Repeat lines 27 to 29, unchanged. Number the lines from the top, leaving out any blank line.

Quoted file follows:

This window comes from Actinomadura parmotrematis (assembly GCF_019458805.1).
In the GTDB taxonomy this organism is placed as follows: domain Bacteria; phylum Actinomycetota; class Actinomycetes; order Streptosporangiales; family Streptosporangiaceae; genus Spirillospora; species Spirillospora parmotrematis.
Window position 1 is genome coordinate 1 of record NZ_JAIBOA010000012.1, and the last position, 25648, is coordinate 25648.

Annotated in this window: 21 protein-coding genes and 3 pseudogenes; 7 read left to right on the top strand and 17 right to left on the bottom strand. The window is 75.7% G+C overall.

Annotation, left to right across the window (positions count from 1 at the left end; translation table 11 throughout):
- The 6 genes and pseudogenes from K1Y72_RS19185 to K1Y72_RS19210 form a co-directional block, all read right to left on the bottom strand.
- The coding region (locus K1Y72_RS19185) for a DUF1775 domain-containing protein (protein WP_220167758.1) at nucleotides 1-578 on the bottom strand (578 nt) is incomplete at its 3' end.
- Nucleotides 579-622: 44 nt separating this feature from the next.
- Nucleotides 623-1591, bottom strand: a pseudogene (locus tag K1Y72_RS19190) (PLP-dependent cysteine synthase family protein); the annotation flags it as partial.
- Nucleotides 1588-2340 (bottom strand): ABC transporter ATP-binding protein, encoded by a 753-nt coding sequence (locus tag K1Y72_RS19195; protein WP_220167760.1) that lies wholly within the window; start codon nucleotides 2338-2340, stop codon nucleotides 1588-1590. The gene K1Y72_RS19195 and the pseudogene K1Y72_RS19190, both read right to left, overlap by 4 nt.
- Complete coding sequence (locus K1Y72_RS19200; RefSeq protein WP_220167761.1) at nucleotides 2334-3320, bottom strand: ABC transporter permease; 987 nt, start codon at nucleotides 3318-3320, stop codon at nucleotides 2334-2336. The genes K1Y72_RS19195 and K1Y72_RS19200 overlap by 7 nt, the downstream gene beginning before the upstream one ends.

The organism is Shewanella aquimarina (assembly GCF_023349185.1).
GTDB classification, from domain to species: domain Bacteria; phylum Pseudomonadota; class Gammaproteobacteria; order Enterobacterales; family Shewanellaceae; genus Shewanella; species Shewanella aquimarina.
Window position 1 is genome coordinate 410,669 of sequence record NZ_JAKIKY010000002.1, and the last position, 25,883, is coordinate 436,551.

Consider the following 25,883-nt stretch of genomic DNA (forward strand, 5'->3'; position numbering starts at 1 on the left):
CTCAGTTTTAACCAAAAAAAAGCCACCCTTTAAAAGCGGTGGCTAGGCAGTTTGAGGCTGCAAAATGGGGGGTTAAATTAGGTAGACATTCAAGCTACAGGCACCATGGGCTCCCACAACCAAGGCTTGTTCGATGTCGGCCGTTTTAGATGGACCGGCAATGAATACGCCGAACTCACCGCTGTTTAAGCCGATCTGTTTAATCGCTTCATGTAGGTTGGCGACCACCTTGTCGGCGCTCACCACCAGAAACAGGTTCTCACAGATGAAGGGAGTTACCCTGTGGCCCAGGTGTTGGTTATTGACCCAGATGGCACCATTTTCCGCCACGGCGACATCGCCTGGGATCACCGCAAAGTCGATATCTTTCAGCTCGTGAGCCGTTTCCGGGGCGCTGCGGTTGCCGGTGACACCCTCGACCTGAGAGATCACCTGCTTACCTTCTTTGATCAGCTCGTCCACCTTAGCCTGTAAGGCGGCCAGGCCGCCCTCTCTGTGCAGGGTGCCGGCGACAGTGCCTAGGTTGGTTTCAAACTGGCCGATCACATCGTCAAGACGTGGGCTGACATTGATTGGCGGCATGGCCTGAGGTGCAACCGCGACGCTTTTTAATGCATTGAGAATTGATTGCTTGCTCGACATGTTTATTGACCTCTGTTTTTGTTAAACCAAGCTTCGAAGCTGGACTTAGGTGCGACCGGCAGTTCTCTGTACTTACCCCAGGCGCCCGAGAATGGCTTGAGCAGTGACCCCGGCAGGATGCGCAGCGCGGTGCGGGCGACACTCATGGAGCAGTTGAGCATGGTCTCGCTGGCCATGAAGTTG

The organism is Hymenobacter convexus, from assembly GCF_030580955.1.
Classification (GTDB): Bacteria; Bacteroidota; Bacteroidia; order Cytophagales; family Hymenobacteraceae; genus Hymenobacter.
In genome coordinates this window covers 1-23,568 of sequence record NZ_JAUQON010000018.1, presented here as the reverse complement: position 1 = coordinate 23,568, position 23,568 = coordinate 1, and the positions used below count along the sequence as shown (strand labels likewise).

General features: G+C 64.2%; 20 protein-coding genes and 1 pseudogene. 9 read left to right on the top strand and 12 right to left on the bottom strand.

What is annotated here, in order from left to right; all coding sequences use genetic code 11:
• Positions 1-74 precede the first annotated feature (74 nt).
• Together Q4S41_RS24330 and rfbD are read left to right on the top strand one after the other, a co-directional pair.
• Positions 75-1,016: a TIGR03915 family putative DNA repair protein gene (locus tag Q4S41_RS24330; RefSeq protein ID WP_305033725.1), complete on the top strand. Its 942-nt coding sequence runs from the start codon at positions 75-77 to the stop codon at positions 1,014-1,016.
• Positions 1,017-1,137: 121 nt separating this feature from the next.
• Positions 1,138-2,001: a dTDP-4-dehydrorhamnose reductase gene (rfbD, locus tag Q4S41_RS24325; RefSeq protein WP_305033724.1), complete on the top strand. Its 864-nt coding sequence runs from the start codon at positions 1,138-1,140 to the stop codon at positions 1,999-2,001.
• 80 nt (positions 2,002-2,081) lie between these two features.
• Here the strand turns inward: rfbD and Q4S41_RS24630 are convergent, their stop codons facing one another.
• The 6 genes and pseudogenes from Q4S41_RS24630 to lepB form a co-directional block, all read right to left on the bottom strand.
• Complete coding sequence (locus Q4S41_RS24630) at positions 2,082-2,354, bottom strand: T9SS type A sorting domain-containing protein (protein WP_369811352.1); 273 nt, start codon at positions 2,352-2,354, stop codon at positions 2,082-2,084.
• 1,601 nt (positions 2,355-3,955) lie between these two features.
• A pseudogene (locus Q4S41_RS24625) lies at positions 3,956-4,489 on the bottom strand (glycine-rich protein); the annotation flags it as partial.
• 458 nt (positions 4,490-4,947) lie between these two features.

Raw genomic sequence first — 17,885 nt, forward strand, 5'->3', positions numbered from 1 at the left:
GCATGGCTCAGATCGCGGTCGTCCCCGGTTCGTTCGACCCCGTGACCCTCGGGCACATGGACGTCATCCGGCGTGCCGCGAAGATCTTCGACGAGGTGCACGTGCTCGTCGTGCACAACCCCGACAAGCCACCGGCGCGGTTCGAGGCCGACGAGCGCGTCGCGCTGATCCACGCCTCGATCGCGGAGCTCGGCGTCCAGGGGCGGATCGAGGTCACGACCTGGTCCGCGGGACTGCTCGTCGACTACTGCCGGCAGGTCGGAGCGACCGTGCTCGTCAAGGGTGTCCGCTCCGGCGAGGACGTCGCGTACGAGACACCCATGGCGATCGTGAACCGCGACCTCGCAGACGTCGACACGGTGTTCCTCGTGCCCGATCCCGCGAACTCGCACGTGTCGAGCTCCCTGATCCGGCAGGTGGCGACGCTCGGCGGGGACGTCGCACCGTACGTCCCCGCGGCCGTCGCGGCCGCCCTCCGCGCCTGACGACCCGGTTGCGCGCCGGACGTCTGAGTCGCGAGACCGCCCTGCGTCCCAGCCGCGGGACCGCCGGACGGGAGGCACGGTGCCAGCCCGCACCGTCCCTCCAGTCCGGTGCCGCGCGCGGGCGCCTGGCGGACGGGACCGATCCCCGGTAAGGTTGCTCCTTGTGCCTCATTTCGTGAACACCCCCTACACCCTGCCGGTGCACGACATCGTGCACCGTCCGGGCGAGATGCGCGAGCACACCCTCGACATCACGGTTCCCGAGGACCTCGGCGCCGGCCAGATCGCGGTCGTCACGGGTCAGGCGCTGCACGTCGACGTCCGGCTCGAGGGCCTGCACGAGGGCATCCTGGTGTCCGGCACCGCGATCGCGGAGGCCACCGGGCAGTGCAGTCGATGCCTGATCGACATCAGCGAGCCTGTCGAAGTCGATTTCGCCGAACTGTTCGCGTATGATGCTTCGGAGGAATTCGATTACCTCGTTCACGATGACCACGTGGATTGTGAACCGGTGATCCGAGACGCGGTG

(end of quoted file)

• 80 nt (positions 2,002-2,081) lie between these two features.
• Here the strand turns inward: rfbD and Q4S41_RS24630 are convergent, their stop codons facing one another.
• The 6 genes and pseudogenes from Q4S41_RS24630 to lepB form a co-directional block, all read right to left on the bottom strand.